Military and Police

NATO Troops Get Phished on Social Media, Revealing Serious Vulnerabilities

In a carefully crafted social engineering scheme, NATO troops were persuaded to abandon their posts and reveal sensitive details about military maneuvers.

According to reports, the clandestine social media operation that ensnared some 150 personnel was launched by their own side.

A secret “Red Team” was assembled in NATO’s Stratcom Centre of Excellence in Latvia. Their mission was to target unwitting NATO troops as they took part in a scheduled military exercise in an unnamed “allied country.”

One NATO official who helped organize the Red Team explained that the goal of the operation attempted to answer important questions about the vulnerability of soldiers to being manipulated via online mediums. “The first question is, What can we find out about a military exercise just from open source data? What can we find out about the participants from open source data? And, can we use all this data to influence the participants’ behaviors against their given orders?” explained the NATO software engineer.

Stratcom’s report detailed how Red Team operatives set up fake social media pages, luring soldiers into closed Facebook groups, where fake accounts then asked them sensitive questions about the military exercise they were involved with.

The campaign succeeded not only at extracting sensitive information from troops, but even compelled service members to engage in “undesirable behavior.” This included influencing them to leave their positions against orders.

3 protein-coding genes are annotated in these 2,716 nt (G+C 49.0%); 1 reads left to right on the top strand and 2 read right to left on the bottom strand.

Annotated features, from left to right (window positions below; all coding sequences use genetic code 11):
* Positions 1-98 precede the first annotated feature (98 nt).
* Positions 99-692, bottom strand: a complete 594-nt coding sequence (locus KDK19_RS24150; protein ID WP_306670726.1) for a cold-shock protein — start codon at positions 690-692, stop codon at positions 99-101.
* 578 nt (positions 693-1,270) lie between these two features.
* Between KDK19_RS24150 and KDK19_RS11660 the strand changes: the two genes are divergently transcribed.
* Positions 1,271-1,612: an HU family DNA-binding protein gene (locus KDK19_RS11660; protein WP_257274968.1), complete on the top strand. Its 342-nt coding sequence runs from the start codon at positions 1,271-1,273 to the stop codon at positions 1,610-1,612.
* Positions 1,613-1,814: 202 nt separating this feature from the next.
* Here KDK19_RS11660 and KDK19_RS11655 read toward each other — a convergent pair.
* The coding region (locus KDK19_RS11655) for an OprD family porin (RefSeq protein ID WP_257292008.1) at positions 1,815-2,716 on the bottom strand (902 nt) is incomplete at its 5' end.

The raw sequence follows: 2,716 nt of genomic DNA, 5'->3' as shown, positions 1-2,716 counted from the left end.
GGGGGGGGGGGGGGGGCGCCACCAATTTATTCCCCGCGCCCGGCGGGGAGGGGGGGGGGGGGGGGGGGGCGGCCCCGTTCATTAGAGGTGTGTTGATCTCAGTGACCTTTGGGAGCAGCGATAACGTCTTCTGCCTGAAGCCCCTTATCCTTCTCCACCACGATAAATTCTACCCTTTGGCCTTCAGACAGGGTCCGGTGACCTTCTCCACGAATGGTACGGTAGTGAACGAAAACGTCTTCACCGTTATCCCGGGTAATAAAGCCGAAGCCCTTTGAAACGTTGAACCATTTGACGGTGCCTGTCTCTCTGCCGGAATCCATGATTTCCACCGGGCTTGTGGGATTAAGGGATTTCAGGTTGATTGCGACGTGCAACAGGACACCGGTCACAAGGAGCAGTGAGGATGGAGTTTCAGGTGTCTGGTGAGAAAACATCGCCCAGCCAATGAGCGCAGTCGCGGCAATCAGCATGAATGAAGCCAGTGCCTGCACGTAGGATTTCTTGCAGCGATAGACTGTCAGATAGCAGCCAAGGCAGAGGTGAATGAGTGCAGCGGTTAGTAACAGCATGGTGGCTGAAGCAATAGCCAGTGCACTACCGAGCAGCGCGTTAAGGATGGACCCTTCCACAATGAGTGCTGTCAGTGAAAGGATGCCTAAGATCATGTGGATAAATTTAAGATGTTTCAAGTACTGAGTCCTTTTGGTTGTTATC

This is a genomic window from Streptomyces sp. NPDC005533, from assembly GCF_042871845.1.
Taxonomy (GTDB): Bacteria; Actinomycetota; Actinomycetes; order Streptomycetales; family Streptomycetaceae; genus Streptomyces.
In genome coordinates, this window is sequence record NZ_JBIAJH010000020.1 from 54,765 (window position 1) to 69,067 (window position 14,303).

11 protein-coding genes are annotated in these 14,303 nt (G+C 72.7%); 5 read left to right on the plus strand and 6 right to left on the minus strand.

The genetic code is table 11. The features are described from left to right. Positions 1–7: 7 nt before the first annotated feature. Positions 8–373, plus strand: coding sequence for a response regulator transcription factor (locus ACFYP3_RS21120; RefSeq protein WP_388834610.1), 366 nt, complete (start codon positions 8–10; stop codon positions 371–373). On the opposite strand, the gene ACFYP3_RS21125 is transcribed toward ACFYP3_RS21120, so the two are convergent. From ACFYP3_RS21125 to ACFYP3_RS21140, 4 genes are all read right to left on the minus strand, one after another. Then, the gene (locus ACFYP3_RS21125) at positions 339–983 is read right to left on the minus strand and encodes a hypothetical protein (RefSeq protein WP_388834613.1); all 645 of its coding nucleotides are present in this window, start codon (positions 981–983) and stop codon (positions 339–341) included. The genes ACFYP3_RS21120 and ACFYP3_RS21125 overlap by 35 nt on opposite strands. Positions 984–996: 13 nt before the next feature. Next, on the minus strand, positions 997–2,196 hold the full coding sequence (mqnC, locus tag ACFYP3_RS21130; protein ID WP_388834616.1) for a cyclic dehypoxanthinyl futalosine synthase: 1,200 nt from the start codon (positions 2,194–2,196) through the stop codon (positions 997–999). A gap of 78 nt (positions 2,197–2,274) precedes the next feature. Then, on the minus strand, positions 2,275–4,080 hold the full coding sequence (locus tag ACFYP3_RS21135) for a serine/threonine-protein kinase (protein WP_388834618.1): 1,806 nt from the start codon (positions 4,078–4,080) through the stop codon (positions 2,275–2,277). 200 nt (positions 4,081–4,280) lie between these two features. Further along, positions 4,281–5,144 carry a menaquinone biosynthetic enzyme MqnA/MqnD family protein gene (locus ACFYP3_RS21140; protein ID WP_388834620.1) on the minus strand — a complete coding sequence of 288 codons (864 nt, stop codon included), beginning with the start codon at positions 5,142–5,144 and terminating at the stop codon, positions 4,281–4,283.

The details of the NATO operation and Stratcom’s findings have been delivered to administration officials in Washington.

The news highlights the ever present risk of information compromise when it comes to military personnel. With any luck, operations like these will help drive home this danger to troops on the ground. Hopefully, personnel will be more vigilant when it isn’t just a drill.

The opinions expressed here by contributors are their own and are not the view of OpsLens which seeks to provide a platform for experience-driven commentary on today's trending headlines in the U.S. and around the world. Have a different opinion or something more to add on this topic? Contact us for guidelines on submitting your own experience-driven commentary.
Samuel Siskind

Samuel Siskind studied intelligence research at the American Military University in West Virginia. He served as a squad commander in the Israeli Defense Force (IDF) Corp of Combat Engineers, in the Corps' ground battalions and later in its Intelligence Wing at regional and divisional stations. For the past five years, Samuel has worked as a consultant and researcher on physical and information security issues for private and governmental institutions, in the US, Africa, India, and Israel. He currently lives in Jerusalem.

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